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“When we really love ourselves, everything in our life works, including our health.”
Louise Hay
Dear Friend,

We have a lot of celebrating to do this week. It’s the one-year anniversary of our weekly Hay House Newsletter—Present Moments. I’d like to thank all of you for sticking with me, reading my column each week and for the thousands of emails you sent. I appreciate your feedback and want you to know that we will be making more improvements in the coming year based on your comments.

It’s also Louise’s birthday this week and she’s releasing a new book. At 88 (and feeling great!), Louise decided to get together with the two people who are in charge of her health—natural health and nutrition experts Ahlea Khadro and Heather Dane—and write a book together about their secrets to health, happiness and longevity. It’s called Loving Yourself to Great Health.

Louise Hay, Reid Tracy, Ahlea Khadro and Heather Dane.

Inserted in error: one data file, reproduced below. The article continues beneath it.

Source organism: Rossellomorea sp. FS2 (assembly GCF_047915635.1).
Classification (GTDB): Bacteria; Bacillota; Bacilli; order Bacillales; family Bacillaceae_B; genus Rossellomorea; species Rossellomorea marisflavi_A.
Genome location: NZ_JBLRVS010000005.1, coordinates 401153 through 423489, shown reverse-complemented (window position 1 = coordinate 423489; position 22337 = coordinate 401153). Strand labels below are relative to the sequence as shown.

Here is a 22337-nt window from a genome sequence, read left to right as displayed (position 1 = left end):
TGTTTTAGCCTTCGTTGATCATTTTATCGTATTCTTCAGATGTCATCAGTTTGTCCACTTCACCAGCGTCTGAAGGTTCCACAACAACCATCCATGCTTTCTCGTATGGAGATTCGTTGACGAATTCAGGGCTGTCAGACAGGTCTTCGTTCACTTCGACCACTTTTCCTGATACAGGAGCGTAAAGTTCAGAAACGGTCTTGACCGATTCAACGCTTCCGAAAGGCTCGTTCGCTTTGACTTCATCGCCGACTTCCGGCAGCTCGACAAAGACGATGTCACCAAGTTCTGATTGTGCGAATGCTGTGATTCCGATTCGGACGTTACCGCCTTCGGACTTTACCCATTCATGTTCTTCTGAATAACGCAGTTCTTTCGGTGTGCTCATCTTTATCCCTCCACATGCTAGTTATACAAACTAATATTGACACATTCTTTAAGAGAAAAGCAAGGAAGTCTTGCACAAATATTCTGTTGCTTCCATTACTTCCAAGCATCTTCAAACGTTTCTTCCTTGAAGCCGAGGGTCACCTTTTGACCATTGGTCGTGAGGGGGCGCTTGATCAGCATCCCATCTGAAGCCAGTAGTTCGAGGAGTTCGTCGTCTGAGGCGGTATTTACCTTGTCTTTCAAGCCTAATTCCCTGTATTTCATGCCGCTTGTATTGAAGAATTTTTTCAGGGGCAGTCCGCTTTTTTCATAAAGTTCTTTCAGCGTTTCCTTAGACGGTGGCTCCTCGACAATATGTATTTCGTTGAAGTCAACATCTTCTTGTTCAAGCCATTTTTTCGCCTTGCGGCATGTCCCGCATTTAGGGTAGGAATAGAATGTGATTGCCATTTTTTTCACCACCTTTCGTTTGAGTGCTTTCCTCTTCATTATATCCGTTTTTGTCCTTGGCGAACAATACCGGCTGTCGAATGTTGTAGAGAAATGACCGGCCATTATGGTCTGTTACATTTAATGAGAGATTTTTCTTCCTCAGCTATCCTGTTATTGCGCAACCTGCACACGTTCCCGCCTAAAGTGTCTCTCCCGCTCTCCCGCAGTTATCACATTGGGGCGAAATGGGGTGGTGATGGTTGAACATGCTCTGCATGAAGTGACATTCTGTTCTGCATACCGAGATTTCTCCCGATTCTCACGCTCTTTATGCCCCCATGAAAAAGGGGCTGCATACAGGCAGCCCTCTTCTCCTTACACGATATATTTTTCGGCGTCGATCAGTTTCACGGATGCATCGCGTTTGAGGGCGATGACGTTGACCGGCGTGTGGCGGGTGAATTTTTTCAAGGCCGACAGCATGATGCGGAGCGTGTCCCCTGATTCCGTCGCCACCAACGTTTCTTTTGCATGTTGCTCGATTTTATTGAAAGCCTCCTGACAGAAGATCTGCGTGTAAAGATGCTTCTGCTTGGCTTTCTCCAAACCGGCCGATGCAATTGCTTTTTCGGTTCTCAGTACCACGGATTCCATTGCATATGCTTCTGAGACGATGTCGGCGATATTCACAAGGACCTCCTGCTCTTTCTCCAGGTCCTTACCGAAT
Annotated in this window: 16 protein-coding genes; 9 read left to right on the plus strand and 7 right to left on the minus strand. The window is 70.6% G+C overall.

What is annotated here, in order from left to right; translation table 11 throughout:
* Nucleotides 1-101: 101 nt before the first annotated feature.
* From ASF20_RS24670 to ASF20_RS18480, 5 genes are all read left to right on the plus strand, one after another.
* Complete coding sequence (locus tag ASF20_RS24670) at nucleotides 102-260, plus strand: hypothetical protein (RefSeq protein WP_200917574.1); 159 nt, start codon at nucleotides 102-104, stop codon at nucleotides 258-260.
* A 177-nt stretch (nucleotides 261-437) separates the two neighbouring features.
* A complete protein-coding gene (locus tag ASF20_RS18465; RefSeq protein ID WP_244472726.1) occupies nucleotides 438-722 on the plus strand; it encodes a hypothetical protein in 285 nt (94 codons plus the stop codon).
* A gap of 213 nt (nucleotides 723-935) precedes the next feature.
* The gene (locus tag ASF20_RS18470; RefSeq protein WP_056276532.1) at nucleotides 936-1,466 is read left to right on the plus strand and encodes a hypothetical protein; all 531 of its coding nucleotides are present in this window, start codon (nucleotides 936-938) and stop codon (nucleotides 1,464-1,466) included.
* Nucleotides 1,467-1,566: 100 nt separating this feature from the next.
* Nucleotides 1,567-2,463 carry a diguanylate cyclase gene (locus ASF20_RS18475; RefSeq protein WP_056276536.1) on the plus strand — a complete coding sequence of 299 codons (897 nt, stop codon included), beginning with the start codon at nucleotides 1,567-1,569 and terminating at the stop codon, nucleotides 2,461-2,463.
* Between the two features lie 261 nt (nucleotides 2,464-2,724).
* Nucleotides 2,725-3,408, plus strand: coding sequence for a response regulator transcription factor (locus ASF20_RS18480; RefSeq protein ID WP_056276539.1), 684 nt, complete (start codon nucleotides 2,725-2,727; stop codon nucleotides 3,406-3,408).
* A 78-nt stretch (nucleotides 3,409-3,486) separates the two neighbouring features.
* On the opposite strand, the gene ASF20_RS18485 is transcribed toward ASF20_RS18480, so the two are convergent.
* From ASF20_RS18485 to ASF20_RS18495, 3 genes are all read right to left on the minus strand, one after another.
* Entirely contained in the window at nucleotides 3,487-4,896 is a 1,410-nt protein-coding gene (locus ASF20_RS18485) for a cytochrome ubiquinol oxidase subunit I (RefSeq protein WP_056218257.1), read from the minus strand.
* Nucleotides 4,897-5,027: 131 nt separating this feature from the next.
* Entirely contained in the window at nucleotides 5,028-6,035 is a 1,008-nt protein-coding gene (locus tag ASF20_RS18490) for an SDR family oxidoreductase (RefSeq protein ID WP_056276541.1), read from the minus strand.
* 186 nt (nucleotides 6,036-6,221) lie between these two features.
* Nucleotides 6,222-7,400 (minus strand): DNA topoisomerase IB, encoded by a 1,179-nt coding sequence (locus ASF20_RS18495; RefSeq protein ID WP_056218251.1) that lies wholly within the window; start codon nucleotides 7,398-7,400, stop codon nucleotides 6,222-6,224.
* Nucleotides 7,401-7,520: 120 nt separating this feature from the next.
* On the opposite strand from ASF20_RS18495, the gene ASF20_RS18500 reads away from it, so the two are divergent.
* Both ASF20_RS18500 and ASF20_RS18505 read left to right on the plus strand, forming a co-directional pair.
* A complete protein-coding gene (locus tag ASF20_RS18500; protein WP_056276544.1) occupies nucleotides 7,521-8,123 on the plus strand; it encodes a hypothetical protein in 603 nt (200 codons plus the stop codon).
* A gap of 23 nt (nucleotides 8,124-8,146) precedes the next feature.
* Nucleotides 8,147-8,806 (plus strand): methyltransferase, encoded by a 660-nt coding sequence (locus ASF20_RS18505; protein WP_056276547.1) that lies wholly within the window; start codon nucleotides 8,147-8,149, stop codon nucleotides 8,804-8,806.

Louise is celebrating her birthday this week! Her co-authors of Loving Yourself to Great Health, Heather Dane and Ahlea Khadro, also helped us celebrate.

I’m very excited about this book because it’s different from any other book that Louise has written and it’s by far the most comprehensive health-oriented book that she has ever done since You Can Heal Your Life.

People have been asking Louise for years now how she looks so vibrant and great at her age. Now in Loving Yourself to Great Health, she’ll share exactly what she does. Louise even told me that she keeps referring back to this book for healthy reminders and tips and recipes we can all use each day.

Thanks for giving us a reason to celebrate. I hope you’ll check out this amazing new book.

I’ve already earmarked a few of the recipes (including the Hassle-Free Whole Chicken for Busy People) for my family to try.

My best wishes,

Reid Tracy

10 Foods That Love Your Body
By Louise Hay, Ahlea Khadro and Heather Dane

Loving Yourself to Great Health and authors Heather Dane, Louise Hay and Ahlea Khadro